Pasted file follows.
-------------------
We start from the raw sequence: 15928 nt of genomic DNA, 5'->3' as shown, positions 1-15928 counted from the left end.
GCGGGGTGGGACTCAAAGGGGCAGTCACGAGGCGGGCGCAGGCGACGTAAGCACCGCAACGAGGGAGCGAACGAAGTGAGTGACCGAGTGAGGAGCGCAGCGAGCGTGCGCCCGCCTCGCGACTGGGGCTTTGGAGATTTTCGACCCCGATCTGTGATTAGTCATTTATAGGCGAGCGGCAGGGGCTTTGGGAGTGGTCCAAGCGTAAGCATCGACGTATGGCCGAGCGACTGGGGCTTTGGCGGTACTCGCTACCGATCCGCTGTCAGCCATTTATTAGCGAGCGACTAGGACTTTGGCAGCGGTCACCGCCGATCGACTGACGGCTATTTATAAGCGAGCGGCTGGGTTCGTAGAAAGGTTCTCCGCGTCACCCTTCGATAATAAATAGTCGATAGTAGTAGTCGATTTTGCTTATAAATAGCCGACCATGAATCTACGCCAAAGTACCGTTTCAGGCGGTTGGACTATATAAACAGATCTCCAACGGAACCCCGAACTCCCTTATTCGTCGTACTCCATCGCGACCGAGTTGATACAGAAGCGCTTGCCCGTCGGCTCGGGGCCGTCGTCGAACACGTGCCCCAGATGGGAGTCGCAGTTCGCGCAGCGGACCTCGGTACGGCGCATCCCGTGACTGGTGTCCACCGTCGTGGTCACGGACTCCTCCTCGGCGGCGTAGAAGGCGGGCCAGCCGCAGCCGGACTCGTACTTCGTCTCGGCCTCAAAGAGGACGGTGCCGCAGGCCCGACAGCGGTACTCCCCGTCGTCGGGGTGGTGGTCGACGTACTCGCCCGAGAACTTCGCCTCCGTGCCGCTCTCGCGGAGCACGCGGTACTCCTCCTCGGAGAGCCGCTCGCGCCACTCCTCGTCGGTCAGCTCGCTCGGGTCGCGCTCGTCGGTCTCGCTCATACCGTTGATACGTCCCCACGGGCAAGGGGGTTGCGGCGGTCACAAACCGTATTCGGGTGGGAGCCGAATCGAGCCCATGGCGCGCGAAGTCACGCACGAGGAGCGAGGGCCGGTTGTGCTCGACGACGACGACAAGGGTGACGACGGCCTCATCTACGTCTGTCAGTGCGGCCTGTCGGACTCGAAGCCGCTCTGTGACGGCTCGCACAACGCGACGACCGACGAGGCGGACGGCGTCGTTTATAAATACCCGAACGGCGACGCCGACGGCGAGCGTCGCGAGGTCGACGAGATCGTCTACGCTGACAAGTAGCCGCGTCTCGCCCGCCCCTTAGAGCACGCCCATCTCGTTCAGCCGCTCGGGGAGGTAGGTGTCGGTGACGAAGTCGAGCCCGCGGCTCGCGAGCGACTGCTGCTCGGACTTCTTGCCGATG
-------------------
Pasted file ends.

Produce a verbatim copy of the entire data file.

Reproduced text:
We start from the raw sequence: 15928 nt of genomic DNA, 5'->3' as shown, positions 1-15928 counted from the left end.
GCGGGGTGGGACTCAAAGGGGCAGTCACGAGGCGGGCGCAGGCGACGTAAGCACCGCAACGAGGGAGCGAACGAAGTGAGTGACCGAGTGAGGAGCGCAGCGAGCGTGCGCCCGCCTCGCGACTGGGGCTTTGGAGATTTTCGACCCCGATCTGTGATTAGTCATTTATAGGCGAGCGGCAGGGGCTTTGGGAGTGGTCCAAGCGTAAGCATCGACGTATGGCCGAGCGACTGGGGCTTTGGCGGTACTCGCTACCGATCCGCTGTCAGCCATTTATTAGCGAGCGACTAGGACTTTGGCAGCGGTCACCGCCGATCGACTGACGGCTATTTATAAGCGAGCGGCTGGGTTCGTAGAAAGGTTCTCCGCGTCACCCTTCGATAATAAATAGTCGATAGTAGTAGTCGATTTTGCTTATAAATAGCCGACCATGAATCTACGCCAAAGTACCGTTTCAGGCGGTTGGACTATATAAACAGATCTCCAACGGAACCCCGAACTCCCTTATTCGTCGTACTCCATCGCGACCGAGTTGATACAGAAGCGCTTGCCCGTCGGCTCGGGGCCGTCGTCGAACACGTGCCCCAGATGGGAGTCGCAGTTCGCGCAGCGGACCTCGGTACGGCGCATCCCGTGACTGGTGTCCACCGTCGTGGTCACGGACTCCTCCTCGGCGGCGTAGAAGGCGGGCCAGCCGCAGCCGGACTCGTACTTCGTCTCGGCCTCAAAGAGGACGGTGCCGCAGGCCCGACAGCGGTACTCCCCGTCGTCGGGGTGGTGGTCGACGTACTCGCCCGAGAACTTCGCCTCCGTGCCGCTCTCGCGGAGCACGCGGTACTCCTCCTCGGAGAGCCGCTCGCGCCACTCCTCGTCGGTCAGCTCGCTCGGGTCGCGCTCGTCGGTCTCGCTCATACCGTTGATACGTCCCCACGGGCAAGGGGGTTGCGGCGGTCACAAACCGTATTCGGGTGGGAGCCGAATCGAGCCCATGGCGCGCGAAGTCACGCACGAGGAGCGAGGGCCGGTTGTGCTCGACGACGACGACAAGGGTGACGACGGCCTCATCTACGTCTGTCAGTGCGGCCTGTCGGACTCGAAGCCGCTCTGTGACGGCTCGCACAACGCGACGACCGACGAGGCGGACGGCGTCGTTTATAAATACCCGAACGGCGACGCCGACGGCGAGCGTCGCGAGGTCGACGAGATCGTCTACGCTGACAAGTAGCCGCGTCTCGCCCGCCCCTTAGAGCACGCCCATCTCGTTCAGCCGCTCGGGGAGGTAGGTGTCGGTGACGAAGTCGAGCCCGCGGCTCGCGAGCGACTGCTGCTCGGACTTCTTGCCGATG